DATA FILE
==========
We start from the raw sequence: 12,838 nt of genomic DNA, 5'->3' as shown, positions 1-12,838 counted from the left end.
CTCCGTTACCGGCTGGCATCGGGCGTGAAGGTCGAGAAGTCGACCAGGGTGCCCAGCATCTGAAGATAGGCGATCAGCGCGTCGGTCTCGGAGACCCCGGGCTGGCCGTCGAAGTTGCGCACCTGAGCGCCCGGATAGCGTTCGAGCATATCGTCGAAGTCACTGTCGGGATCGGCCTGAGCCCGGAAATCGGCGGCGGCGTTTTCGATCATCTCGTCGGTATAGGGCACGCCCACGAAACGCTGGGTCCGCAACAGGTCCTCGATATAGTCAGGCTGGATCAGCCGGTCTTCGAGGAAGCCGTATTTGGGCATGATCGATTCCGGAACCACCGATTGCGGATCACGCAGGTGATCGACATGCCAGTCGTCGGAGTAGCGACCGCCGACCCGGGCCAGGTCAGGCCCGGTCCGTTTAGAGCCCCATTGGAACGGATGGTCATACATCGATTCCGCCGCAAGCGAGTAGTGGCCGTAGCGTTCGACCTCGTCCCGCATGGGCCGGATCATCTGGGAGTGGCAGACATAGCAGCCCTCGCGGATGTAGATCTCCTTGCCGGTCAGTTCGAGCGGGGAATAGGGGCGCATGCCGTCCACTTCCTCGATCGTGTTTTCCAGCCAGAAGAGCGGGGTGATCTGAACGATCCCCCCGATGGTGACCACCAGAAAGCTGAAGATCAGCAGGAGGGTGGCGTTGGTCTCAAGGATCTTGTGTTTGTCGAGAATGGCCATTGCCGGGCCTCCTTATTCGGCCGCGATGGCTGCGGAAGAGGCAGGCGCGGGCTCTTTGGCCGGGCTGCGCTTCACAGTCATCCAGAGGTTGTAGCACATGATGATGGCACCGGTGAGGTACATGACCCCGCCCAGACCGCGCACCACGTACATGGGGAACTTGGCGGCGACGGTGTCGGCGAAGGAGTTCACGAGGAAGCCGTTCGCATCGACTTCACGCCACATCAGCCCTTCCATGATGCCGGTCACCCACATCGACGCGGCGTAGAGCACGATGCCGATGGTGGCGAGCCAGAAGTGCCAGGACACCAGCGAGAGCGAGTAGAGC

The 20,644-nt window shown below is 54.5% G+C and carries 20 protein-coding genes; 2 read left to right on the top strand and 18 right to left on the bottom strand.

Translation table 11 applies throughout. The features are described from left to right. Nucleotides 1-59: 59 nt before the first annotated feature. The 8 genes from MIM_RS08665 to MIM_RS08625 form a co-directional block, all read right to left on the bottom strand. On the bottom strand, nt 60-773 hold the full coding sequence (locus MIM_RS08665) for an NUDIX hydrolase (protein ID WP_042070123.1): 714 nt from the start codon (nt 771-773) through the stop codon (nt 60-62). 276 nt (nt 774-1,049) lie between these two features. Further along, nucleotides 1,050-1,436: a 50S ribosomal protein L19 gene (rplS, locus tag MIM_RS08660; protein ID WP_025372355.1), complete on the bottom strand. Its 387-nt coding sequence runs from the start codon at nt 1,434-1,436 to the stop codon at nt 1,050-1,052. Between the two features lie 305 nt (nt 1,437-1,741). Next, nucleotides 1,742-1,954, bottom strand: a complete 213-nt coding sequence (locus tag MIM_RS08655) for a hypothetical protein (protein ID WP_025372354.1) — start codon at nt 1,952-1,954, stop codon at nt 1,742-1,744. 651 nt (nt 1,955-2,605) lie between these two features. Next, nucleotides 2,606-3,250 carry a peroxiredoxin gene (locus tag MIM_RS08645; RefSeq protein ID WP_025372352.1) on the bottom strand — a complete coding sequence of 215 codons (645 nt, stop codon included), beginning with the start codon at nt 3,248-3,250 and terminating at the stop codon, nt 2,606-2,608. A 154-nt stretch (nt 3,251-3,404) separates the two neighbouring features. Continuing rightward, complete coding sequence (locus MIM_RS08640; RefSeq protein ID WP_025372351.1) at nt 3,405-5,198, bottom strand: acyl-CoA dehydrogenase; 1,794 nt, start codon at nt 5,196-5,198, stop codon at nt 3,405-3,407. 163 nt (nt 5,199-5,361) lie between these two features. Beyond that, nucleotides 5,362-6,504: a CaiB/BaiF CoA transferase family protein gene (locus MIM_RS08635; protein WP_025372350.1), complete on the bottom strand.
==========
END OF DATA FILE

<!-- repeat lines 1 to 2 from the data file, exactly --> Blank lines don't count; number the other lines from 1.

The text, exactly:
We start from the raw sequence: 12,838 nt of genomic DNA, 5'->3' as shown, positions 1-12,838 counted from the left end.
CTCCGTTACCGGCTGGCATCGGGCGTGAAGGTCGAGAAGTCGACCAGGGTGCCCAGCATCTGAAGATAGGCGATCAGCGCGTCGGTCTCGGAGACCCCGGGCTGGCCGTCGAAGTTGCGCACCTGAGCGCCCGGATAGCGTTCGAGCATATCGTCGAAGTCACTGTCGGGATCGGCCTGAGCCCGGAAATCGGCGGCGGCGTTTTCGATCATCTCGTCGGTATAGGGCACGCCCACGAAACGCTGGGTCCGCAACAGGTCCTCGATATAGTCAGGCTGGATCAGCCGGTCTTCGAGGAAGCCGTATTTGGGCATGATCGATTCCGGAACCACCGATTGCGGATCACGCAGGTGATCGACATGCCAGTCGTCGGAGTAGCGACCGCCGACCCGGGCCAGGTCAGGCCCGGTCCGTTTAGAGCCCCATTGGAACGGATGGTCATACATCGATTCCGCCGCAAGCGAGTAGTGGCCGTAGCGTTCGACCTCGTCCCGCATGGGCCGGATCATCTGGGAGTGGCAGACATAGCAGCCCTCGCGGATGTAGATCTCCTTGCCGGTCAGTTCGAGCGGGGAATAGGGGCGCATGCCGTCCACTTCCTCGATCGTGTTTTCCAGCCAGAAGAGCGGGGTGATCTGAACGATCCCCCCGATGGTGACCACCAGAAAGCTGAAGATCAGCAGGAGGGTGGCGTTGGTCTCAAGGATCTTGTGTTTGTCGAGAATGGCCATTGCCGGGCCTCCTTATTCGGCCGCGATGGCTGCGGAAGAGGCAGGCGCGGGCTCTTTGGCCGGGCTGCGCTTCACAGTCATCCAGAGGTTGTAGCACATGATGATGGCACCGGTGAGGTACATGACCCCGCCCAGACCGCGCACCACGTACATGGGGAACTTGGCGGCGACGGTGTCGGCGAAGGAGTTCACGAGGAAGCCGTTCGCATCGACTTCACGCCACATCAGCCCTTCCATGATGCCGGTCACCCACATCGACGCGGCGTAGAGCACGATGCCGATGGTGGCGAGCCAGAAGTGCCAGGACACCAGCGAGAGCGAGTAGAGC